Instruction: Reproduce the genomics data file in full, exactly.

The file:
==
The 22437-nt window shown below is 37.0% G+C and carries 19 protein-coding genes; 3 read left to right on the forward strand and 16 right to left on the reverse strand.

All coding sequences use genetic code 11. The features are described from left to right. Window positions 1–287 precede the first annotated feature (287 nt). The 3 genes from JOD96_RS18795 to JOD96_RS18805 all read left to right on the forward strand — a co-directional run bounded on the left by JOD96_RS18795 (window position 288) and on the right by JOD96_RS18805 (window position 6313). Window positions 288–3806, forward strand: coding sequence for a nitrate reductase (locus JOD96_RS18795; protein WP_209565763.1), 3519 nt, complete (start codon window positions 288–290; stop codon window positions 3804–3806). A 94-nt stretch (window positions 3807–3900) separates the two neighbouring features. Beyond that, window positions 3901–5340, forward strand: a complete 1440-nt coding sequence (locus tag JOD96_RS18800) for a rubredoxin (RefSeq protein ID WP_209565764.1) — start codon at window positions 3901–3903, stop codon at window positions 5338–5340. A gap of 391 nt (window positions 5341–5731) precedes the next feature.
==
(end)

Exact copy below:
The 22437-nt window shown below is 37.0% G+C and carries 19 protein-coding genes; 3 read left to right on the forward strand and 16 right to left on the reverse strand.

All coding sequences use genetic code 11. The features are described from left to right. Window positions 1–287 precede the first annotated feature (287 nt). The 3 genes from JOD96_RS18795 to JOD96_RS18805 all read left to right on the forward strand — a co-directional run bounded on the left by JOD96_RS18795 (window position 288) and on the right by JOD96_RS18805 (window position 6313). Window positions 288–3806, forward strand: coding sequence for a nitrate reductase (locus JOD96_RS18795; protein WP_209565763.1), 3519 nt, complete (start codon window positions 288–290; stop codon window positions 3804–3806). A 94-nt stretch (window positions 3807–3900) separates the two neighbouring features. Beyond that, window positions 3901–5340, forward strand: a complete 1440-nt coding sequence (locus tag JOD96_RS18800) for a rubredoxin (RefSeq protein ID WP_209565764.1) — start codon at window positions 3901–3903, stop codon at window positions 5338–5340. A gap of 391 nt (window positions 5341–5731) precedes the next feature.